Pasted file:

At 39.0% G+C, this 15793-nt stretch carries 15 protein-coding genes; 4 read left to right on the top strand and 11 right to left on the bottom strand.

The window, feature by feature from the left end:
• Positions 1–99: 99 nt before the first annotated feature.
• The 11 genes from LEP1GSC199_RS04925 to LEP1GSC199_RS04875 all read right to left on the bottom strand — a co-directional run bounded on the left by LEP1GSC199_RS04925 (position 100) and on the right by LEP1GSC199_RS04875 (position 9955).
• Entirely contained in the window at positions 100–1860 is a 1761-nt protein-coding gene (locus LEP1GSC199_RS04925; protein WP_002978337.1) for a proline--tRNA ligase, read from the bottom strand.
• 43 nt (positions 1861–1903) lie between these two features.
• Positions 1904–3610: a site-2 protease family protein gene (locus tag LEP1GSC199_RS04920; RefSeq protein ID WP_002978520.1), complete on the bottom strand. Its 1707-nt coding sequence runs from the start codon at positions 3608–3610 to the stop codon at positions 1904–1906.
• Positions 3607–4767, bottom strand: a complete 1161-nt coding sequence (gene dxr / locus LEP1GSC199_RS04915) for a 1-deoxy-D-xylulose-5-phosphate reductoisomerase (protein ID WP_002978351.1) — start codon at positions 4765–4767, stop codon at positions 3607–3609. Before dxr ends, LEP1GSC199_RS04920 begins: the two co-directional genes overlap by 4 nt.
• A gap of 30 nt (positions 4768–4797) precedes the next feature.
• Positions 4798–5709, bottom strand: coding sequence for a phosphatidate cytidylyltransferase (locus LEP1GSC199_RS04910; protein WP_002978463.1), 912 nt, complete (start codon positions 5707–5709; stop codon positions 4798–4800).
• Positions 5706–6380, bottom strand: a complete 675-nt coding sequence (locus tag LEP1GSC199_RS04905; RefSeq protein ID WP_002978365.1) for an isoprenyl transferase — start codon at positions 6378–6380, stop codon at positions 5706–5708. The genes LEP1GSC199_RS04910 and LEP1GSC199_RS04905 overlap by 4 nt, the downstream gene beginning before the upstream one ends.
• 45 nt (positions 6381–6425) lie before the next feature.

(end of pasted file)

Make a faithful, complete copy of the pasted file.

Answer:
At 39.0% G+C, this 15793-nt stretch carries 15 protein-coding genes; 4 read left to right on the top strand and 11 right to left on the bottom strand.

The window, feature by feature from the left end:
• Positions 1–99: 99 nt before the first annotated feature.
• The 11 genes from LEP1GSC199_RS04925 to LEP1GSC199_RS04875 all read right to left on the bottom strand — a co-directional run bounded on the left by LEP1GSC199_RS04925 (position 100) and on the right by LEP1GSC199_RS04875 (position 9955).
• Entirely contained in the window at positions 100–1860 is a 1761-nt protein-coding gene (locus LEP1GSC199_RS04925; protein WP_002978337.1) for a proline--tRNA ligase, read from the bottom strand.
• 43 nt (positions 1861–1903) lie between these two features.
• Positions 1904–3610: a site-2 protease family protein gene (locus tag LEP1GSC199_RS04920; RefSeq protein ID WP_002978520.1), complete on the bottom strand. Its 1707-nt coding sequence runs from the start codon at positions 3608–3610 to the stop codon at positions 1904–1906.
• Positions 3607–4767, bottom strand: a complete 1161-nt coding sequence (gene dxr / locus LEP1GSC199_RS04915) for a 1-deoxy-D-xylulose-5-phosphate reductoisomerase (protein ID WP_002978351.1) — start codon at positions 4765–4767, stop codon at positions 3607–3609. Before dxr ends, LEP1GSC199_RS04920 begins: the two co-directional genes overlap by 4 nt.
• A gap of 30 nt (positions 4768–4797) precedes the next feature.
• Positions 4798–5709, bottom strand: coding sequence for a phosphatidate cytidylyltransferase (locus LEP1GSC199_RS04910; protein WP_002978463.1), 912 nt, complete (start codon positions 5707–5709; stop codon positions 4798–4800).
• Positions 5706–6380, bottom strand: a complete 675-nt coding sequence (locus tag LEP1GSC199_RS04905; RefSeq protein ID WP_002978365.1) for an isoprenyl transferase — start codon at positions 6378–6380, stop codon at positions 5706–5708. The genes LEP1GSC199_RS04910 and LEP1GSC199_RS04905 overlap by 4 nt, the downstream gene beginning before the upstream one ends.
• 45 nt (positions 6381–6425) lie before the next feature.